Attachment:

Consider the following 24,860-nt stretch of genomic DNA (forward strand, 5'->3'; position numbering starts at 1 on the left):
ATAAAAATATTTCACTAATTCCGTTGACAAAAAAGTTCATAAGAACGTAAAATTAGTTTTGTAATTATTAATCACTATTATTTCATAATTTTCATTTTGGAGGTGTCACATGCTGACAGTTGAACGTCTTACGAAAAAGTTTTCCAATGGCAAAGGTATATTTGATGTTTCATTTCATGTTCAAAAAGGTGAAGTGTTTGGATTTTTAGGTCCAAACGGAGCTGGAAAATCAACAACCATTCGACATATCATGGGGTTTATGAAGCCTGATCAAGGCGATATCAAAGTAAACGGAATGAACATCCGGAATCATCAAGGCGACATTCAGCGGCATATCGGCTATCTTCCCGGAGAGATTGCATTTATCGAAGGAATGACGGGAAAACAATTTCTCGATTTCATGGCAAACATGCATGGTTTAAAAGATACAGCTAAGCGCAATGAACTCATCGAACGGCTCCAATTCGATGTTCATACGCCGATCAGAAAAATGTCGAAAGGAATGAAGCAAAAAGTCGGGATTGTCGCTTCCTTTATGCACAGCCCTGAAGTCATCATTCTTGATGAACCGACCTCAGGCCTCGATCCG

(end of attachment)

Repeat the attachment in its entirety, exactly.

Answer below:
Consider the following 24,860-nt stretch of genomic DNA (forward strand, 5'->3'; position numbering starts at 1 on the left):
ATAAAAATATTTCACTAATTCCGTTGACAAAAAAGTTCATAAGAACGTAAAATTAGTTTTGTAATTATTAATCACTATTATTTCATAATTTTCATTTTGGAGGTGTCACATGCTGACAGTTGAACGTCTTACGAAAAAGTTTTCCAATGGCAAAGGTATATTTGATGTTTCATTTCATGTTCAAAAAGGTGAAGTGTTTGGATTTTTAGGTCCAAACGGAGCTGGAAAATCAACAACCATTCGACATATCATGGGGTTTATGAAGCCTGATCAAGGCGATATCAAAGTAAACGGAATGAACATCCGGAATCATCAAGGCGACATTCAGCGGCATATCGGCTATCTTCCCGGAGAGATTGCATTTATCGAAGGAATGACGGGAAAACAATTTCTCGATTTCATGGCAAACATGCATGGTTTAAAAGATACAGCTAAGCGCAATGAACTCATCGAACGGCTCCAATTCGATGTTCATACGCCGATCAGAAAAATGTCGAAAGGAATGAAGCAAAAAGTCGGGATTGTCGCTTCCTTTATGCACAGCCCTGAAGTCATCATTCTTGATGAACCGACCTCAGGCCTCGATCCG